Spring is in the air, and that means two thing: first, home and consumer shows popping up at convention centers and exhibition halls in cities large and small. Second, it means marketing people from the shows reaching out to you, the business owner and trying to sell you on buying a booth at their show.
They may not be as huge as they were during the housing boom, but home shows, renovation shows and other sundry consumer shows are still, ultimately, an important source of income for the promoters who make a living putting these shows on.
Go back and read that sentence again. Keep it in mind when talking to a marketing person from home shows, or reading their sell sheet of demographics, in front of which they promise a booth will put your company.
I’m not against home shows, far from it. Just bear in mind that the number one priority of exhibition promoters is to make money for themselves. I don’t begrudge them that, obviously. Just keep in mind that your goal (make money for your company) and their goal (make money for themselves) are not necessarily going to match up.
I’ve worked a lot of consumer shows, and they can be hit and miss. However, if you follow some basic advice and work from a plan and system you can tip the scales in your favor and do better than if you just wing it.
First, involve your vendors. It’s always better to spend someone else’s money than your own. Some vendors are more enthusiastic about it than others, but many vendors have marketing dollars they’ll provide, assuming that you can present them with a sensible marketing plan.
If you can round up 50 percent or more of the cost of the show from your suppliers, that goes a long way to improving your potential ROI.
At the show, your booth has to make an impact, but do it simply. The best booths make a branding statement. A show goer should know instantly what your business is. And you need to dazzle them – with big screen TVs, big speakers and leather furniture, which shouldn’t be too hard.
But keep it simple. Booth clutter is ugly and distracting. You don’t need every single size of flat panel on display.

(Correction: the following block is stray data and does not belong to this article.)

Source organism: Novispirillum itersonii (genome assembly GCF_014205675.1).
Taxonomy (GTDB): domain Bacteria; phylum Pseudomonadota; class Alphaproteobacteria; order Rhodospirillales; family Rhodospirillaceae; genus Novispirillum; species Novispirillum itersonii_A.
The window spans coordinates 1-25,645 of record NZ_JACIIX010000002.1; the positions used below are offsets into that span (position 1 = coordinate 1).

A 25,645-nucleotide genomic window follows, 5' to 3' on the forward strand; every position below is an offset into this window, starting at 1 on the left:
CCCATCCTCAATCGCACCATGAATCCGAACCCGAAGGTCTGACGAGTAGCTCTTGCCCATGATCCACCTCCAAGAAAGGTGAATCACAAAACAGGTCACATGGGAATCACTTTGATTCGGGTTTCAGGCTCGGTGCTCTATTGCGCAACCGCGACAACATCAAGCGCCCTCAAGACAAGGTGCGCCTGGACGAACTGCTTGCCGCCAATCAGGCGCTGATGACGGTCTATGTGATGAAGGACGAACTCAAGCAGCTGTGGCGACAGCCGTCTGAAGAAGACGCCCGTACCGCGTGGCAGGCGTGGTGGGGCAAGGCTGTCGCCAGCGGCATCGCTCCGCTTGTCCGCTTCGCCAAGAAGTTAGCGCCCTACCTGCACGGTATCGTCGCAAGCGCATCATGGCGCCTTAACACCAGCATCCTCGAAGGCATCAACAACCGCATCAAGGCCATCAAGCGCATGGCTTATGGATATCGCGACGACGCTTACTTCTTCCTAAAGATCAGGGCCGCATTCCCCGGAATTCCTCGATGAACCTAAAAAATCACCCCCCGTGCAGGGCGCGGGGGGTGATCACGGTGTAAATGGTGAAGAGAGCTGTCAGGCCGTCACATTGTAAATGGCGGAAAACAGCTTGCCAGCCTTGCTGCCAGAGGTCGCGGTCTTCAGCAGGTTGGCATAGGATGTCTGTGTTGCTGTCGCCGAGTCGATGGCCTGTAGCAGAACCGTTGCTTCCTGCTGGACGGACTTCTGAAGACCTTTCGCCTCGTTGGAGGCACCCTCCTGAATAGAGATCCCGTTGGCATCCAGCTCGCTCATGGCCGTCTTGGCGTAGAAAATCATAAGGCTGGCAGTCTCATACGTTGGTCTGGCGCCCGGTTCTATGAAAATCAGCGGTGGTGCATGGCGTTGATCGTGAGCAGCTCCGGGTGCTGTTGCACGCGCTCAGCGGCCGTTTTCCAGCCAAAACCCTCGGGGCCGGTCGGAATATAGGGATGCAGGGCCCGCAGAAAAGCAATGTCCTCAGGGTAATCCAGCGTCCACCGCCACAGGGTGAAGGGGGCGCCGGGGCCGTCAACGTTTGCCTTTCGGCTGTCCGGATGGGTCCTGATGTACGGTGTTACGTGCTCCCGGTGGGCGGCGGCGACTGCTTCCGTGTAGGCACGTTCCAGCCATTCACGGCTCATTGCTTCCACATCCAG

Create a room setting, focus on one amazing concept, and generate an inviting, exciting atmosphere in your booth.
Oh, and only staff your booth with extroverts. I still spend a lot of time at home shows. Walking the halls, I see two kinds of booth people working booths: ones who are obviously friendly, happy salespeople and quiet, people trying to hide at the back of the booth.
Your company is there for a reason: to meet new prospects, and drum up leads. So everybody there should be a salesperson.
Oh, and put your phone away. The most important customer is the one right in front of you.
Remember why you’re here: generating leads.
So how do you do it? Many companies use a free draw for a prize as a way to get names, addresses and phone numbers from prospects. I disagree.
In reality, show goers fall into two basic groups; prize hunters who fill out a ballot at every booth in the show, and have no interest in your services, and people who won’t fill out ballots because they don’t want to be cold called by you.
Not only that, cold calling thousands of people is a complete waste of time, and mailing a brochure to those same people is a waste of money. You want quality leads, not quantity.
This is exactly why you need your salespeople working the booth: They know how to find quality leads in conversation with passers-by.
If they do their job with show goers; generating interest and taking names and numbers for future follow up, it’s a fact that you’ll get better warm leads, and a better closing ratio than just assaulting everyone who left their name at your booth.
Never forget: Time is money. Not only that, money is money. Planning and executing a home show booth will cost you both. And if you’re going to be spending it then you need to earn a return on it.
Lee Distad is a rAVe columnist and freelance writer covering topics from CE to global business and finance in both print and online. Reach him at firstname.lastname@example.org